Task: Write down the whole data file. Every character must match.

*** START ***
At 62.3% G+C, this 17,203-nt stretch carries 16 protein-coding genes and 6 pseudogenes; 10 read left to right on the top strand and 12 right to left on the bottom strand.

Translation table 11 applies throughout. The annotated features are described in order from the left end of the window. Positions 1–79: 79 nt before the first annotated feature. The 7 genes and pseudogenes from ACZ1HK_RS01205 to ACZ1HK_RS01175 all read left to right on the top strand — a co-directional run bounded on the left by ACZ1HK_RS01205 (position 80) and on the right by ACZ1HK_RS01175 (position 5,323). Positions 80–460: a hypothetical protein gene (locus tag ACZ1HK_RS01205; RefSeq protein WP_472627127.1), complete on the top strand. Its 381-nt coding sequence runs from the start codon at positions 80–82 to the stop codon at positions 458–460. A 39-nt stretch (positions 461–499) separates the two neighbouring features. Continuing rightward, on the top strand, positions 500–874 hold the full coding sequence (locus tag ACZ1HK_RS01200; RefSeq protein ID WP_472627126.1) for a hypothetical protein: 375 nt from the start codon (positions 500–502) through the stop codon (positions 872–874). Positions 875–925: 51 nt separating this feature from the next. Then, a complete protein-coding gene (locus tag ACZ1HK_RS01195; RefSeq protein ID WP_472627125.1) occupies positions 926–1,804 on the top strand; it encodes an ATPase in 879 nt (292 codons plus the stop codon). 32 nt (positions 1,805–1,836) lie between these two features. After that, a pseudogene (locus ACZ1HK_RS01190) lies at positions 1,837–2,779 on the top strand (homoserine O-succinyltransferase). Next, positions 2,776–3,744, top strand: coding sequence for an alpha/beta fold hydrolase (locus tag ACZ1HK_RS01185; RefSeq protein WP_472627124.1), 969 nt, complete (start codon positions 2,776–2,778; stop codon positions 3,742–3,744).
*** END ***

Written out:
At 62.3% G+C, this 17,203-nt stretch carries 16 protein-coding genes and 6 pseudogenes; 10 read left to right on the top strand and 12 right to left on the bottom strand.

Translation table 11 applies throughout. The annotated features are described in order from the left end of the window. Positions 1–79: 79 nt before the first annotated feature. The 7 genes and pseudogenes from ACZ1HK_RS01205 to ACZ1HK_RS01175 all read left to right on the top strand — a co-directional run bounded on the left by ACZ1HK_RS01205 (position 80) and on the right by ACZ1HK_RS01175 (position 5,323). Positions 80–460: a hypothetical protein gene (locus tag ACZ1HK_RS01205; RefSeq protein WP_472627127.1), complete on the top strand. Its 381-nt coding sequence runs from the start codon at positions 80–82 to the stop codon at positions 458–460. A 39-nt stretch (positions 461–499) separates the two neighbouring features. Continuing rightward, on the top strand, positions 500–874 hold the full coding sequence (locus tag ACZ1HK_RS01200; RefSeq protein ID WP_472627126.1) for a hypothetical protein: 375 nt from the start codon (positions 500–502) through the stop codon (positions 872–874). Positions 875–925: 51 nt separating this feature from the next. Then, a complete protein-coding gene (locus tag ACZ1HK_RS01195; RefSeq protein ID WP_472627125.1) occupies positions 926–1,804 on the top strand; it encodes an ATPase in 879 nt (292 codons plus the stop codon). 32 nt (positions 1,805–1,836) lie between these two features. After that, a pseudogene (locus ACZ1HK_RS01190) lies at positions 1,837–2,779 on the top strand (homoserine O-succinyltransferase). Next, positions 2,776–3,744, top strand: coding sequence for an alpha/beta fold hydrolase (locus tag ACZ1HK_RS01185; RefSeq protein WP_472627124.1), 969 nt, complete (start codon positions 2,776–2,778; stop codon positions 3,742–3,744).